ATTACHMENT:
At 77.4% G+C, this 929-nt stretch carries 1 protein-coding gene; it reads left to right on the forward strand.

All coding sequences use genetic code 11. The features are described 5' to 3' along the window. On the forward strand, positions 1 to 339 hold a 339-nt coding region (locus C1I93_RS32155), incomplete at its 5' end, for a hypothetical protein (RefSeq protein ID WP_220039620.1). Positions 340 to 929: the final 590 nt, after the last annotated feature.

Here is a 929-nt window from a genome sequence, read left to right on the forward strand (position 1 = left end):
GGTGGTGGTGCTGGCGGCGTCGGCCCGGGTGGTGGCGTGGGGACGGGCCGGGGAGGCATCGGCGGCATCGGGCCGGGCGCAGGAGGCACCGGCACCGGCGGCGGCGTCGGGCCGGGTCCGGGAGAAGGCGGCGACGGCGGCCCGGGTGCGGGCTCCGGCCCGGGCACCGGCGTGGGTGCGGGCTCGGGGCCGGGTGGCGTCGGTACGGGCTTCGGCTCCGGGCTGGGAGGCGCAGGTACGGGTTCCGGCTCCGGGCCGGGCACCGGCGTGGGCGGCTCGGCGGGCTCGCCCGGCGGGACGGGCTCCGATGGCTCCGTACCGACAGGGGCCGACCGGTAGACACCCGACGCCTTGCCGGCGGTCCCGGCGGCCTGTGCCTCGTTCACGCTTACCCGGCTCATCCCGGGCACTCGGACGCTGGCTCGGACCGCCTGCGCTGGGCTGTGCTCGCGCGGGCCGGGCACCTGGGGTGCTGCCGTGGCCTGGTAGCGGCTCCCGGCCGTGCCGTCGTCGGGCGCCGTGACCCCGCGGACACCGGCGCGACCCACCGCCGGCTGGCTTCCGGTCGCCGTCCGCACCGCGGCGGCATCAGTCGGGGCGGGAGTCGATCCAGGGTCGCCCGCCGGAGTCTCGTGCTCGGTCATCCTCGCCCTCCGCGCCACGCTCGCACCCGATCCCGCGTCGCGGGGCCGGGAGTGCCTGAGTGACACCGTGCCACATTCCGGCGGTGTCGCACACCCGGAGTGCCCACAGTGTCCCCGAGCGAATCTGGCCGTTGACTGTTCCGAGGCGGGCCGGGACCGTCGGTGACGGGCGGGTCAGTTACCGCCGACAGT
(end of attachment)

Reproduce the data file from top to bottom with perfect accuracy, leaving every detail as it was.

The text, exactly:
At 77.4% G+C, this 929-nt stretch carries 1 protein-coding gene; it reads left to right on the forward strand.

All coding sequences use genetic code 11. The features are described 5' to 3' along the window. On the forward strand, positions 1 to 339 hold a 339-nt coding region (locus C1I93_RS32155), incomplete at its 5' end, for a hypothetical protein (RefSeq protein ID WP_220039620.1). Positions 340 to 929: the final 590 nt, after the last annotated feature.

Here is a 929-nt window from a genome sequence, read left to right on the forward strand (position 1 = left end):
GGTGGTGGTGCTGGCGGCGTCGGCCCGGGTGGTGGCGTGGGGACGGGCCGGGGAGGCATCGGCGGCATCGGGCCGGGCGCAGGAGGCACCGGCACCGGCGGCGGCGTCGGGCCGGGTCCGGGAGAAGGCGGCGACGGCGGCCCGGGTGCGGGCTCCGGCCCGGGCACCGGCGTGGGTGCGGGCTCGGGGCCGGGTGGCGTCGGTACGGGCTTCGGCTCCGGGCTGGGAGGCGCAGGTACGGGTTCCGGCTCCGGGCCGGGCACCGGCGTGGGCGGCTCGGCGGGCTCGCCCGGCGGGACGGGCTCCGATGGCTCCGTACCGACAGGGGCCGACCGGTAGACACCCGACGCCTTGCCGGCGGTCCCGGCGGCCTGTGCCTCGTTCACGCTTACCCGGCTCATCCCGGGCACTCGGACGCTGGCTCGGACCGCCTGCGCTGGGCTGTGCTCGCGCGGGCCGGGCACCTGGGGTGCTGCCGTGGCCTGGTAGCGGCTCCCGGCCGTGCCGTCGTCGGGCGCCGTGACCCCGCGGACACCGGCGCGACCCACCGCCGGCTGGCTTCCGGTCGCCGTCCGCACCGCGGCGGCATCAGTCGGGGCGGGAGTCGATCCAGGGTCGCCCGCCGGAGTCTCGTGCTCGGTCATCCTCGCCCTCCGCGCCACGCTCGCACCCGATCCCGCGTCGCGGGGCCGGGAGTGCCTGAGTGACACCGTGCCACATTCCGGCGGTGTCGCACACCCGGAGTGCCCACAGTGTCCCCGAGCGAATCTGGCCGTTGACTGTTCCGAGGCGGGCCGGGACCGTCGGTGACGGGCGGGTCAGTTACCGCCGACAGT